Thank you for your splendid article about the 1914 Grand Prix Mercedes.
The suggestion that the design office would have liked them to have longer tails was, I must admit, new to me. Its disappointment in this respect, however, may have contributed significantly to the cars’ success. At least Pierre Dumont, in his book on Peugeot, after suggesting that, with about the same power as the Mercedes and the advantage of front wheel brakes, the French cars might have been expected to win, goes on to remark “on the other hand, their stability on corners was compromised by the presence in the long pointed tail of two spare wheels mounted on a sub-frame which resulted in bad weight distribution.”
In 1903, Mercedes suffered an apparent setback when their 90 h.p. racers, prepared for the Gordon Bennett, were destroyed in a fire at the factory. They were forced in consequence to use “Sixties”, which were much better balanced cars, and won the race. It seems quite possible that the apparent misfortune which denied their designers the long tails postulated for the 1914 Grand Prix may have been a case of history repeating itself.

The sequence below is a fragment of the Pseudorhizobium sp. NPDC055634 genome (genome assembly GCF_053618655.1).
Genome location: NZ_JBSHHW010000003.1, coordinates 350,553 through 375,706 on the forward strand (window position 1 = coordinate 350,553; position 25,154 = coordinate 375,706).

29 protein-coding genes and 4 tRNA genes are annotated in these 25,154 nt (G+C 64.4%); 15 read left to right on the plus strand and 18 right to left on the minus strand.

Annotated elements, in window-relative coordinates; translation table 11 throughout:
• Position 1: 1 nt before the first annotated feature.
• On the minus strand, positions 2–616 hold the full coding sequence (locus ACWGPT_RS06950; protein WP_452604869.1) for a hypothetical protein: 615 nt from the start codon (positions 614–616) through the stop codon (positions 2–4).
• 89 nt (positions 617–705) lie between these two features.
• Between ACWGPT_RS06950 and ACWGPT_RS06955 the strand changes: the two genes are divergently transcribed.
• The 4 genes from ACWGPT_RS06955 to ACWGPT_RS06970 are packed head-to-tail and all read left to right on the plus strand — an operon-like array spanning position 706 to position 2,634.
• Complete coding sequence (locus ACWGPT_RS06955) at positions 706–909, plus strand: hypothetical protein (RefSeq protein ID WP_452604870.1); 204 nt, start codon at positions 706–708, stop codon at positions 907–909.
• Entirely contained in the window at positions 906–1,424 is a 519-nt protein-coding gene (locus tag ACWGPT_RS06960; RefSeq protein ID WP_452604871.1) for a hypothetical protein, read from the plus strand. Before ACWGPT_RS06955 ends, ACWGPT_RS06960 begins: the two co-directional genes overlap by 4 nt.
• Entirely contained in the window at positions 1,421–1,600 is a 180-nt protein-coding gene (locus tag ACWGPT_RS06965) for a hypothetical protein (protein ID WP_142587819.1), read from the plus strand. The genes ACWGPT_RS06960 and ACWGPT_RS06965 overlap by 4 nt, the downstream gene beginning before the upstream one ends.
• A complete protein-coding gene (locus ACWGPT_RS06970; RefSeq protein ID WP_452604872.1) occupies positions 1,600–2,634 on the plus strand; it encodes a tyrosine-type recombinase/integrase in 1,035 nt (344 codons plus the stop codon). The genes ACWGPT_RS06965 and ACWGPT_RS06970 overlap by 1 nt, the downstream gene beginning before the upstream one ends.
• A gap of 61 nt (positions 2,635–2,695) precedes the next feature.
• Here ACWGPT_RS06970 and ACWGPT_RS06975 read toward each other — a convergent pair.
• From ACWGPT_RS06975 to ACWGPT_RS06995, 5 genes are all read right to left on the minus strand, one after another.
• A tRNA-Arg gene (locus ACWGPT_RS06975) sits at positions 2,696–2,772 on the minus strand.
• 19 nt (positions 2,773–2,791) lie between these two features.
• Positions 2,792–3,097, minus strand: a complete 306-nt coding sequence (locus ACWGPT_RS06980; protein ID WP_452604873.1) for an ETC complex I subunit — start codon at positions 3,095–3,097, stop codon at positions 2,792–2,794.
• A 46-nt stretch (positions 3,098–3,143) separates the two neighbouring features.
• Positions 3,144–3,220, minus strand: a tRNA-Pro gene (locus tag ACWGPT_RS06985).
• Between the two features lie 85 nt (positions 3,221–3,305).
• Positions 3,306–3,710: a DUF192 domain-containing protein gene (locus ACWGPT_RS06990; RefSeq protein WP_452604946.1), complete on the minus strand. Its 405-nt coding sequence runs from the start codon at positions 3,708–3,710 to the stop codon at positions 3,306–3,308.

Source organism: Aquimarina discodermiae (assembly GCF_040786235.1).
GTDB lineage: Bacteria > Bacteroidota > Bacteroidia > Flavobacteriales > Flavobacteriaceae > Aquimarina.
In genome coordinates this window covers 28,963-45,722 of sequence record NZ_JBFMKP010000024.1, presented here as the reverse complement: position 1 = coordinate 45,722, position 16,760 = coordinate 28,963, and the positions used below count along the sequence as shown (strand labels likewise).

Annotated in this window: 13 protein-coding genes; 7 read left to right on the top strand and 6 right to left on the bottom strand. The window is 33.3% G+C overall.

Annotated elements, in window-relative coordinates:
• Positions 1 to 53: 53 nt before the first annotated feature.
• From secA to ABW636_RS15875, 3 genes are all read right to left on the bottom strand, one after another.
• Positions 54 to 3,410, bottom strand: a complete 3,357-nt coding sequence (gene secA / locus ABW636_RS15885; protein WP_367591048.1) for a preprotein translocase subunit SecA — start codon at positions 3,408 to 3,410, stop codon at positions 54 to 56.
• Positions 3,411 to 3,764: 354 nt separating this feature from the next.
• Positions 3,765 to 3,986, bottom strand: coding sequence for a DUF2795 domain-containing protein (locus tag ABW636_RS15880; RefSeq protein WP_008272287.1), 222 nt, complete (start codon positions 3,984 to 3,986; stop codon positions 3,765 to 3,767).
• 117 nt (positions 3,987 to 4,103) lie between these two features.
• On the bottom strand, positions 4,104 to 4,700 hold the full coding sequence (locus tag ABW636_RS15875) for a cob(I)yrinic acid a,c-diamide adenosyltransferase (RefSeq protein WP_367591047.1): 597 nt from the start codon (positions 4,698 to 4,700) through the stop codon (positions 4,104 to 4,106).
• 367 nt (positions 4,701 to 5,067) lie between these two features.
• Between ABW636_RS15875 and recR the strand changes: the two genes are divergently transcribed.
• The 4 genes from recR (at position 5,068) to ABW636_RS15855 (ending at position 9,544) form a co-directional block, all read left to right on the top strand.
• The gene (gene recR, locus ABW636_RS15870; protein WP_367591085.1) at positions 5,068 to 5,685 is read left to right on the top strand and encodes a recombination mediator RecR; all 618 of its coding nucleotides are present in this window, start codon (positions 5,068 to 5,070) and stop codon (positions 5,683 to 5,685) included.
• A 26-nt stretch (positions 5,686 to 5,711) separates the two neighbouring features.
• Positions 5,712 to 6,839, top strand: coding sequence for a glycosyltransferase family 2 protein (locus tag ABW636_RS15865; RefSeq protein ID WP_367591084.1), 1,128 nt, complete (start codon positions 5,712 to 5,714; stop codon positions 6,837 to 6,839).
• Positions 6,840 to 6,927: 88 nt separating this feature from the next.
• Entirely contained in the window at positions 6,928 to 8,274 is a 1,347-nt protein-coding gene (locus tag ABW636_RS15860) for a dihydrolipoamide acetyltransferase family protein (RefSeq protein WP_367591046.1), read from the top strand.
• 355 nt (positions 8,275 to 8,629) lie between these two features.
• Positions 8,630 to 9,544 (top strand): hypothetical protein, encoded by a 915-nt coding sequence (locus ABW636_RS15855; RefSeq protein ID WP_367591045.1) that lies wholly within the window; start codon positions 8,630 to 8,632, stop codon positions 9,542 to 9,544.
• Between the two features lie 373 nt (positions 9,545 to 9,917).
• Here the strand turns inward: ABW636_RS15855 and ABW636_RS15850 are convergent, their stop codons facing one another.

George Nympton, Devon
RUMBLINGS, April 1944
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